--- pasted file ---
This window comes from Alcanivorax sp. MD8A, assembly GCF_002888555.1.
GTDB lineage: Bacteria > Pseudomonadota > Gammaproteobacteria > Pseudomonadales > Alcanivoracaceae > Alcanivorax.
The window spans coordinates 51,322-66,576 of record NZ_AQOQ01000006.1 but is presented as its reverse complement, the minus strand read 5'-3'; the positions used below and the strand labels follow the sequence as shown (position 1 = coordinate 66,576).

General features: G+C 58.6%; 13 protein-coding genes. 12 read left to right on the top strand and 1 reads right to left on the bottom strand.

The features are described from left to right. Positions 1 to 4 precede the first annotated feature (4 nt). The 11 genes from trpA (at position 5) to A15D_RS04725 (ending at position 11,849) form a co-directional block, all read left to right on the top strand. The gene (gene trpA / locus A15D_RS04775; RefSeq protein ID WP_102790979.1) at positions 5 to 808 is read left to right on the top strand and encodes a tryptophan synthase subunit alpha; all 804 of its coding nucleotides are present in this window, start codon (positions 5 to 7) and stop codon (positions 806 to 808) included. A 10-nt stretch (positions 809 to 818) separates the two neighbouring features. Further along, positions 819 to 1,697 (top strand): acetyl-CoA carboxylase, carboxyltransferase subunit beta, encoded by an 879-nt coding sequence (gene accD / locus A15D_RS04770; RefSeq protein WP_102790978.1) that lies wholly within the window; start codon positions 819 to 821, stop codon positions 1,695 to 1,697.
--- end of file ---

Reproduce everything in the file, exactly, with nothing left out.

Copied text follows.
This window comes from Alcanivorax sp. MD8A, assembly GCF_002888555.1.
GTDB lineage: Bacteria > Pseudomonadota > Gammaproteobacteria > Pseudomonadales > Alcanivoracaceae > Alcanivorax.
The window spans coordinates 51,322-66,576 of record NZ_AQOQ01000006.1 but is presented as its reverse complement, the minus strand read 5'-3'; the positions used below and the strand labels follow the sequence as shown (position 1 = coordinate 66,576).

General features: G+C 58.6%; 13 protein-coding genes. 12 read left to right on the top strand and 1 reads right to left on the bottom strand.

The features are described from left to right. Positions 1 to 4 precede the first annotated feature (4 nt). The 11 genes from trpA (at position 5) to A15D_RS04725 (ending at position 11,849) form a co-directional block, all read left to right on the top strand. The gene (gene trpA / locus A15D_RS04775; RefSeq protein ID WP_102790979.1) at positions 5 to 808 is read left to right on the top strand and encodes a tryptophan synthase subunit alpha; all 804 of its coding nucleotides are present in this window, start codon (positions 5 to 7) and stop codon (positions 806 to 808) included. A 10-nt stretch (positions 809 to 818) separates the two neighbouring features. Further along, positions 819 to 1,697 (top strand): acetyl-CoA carboxylase, carboxyltransferase subunit beta, encoded by an 879-nt coding sequence (gene accD / locus A15D_RS04770; RefSeq protein WP_102790978.1) that lies wholly within the window; start codon positions 819 to 821, stop codon positions 1,695 to 1,697.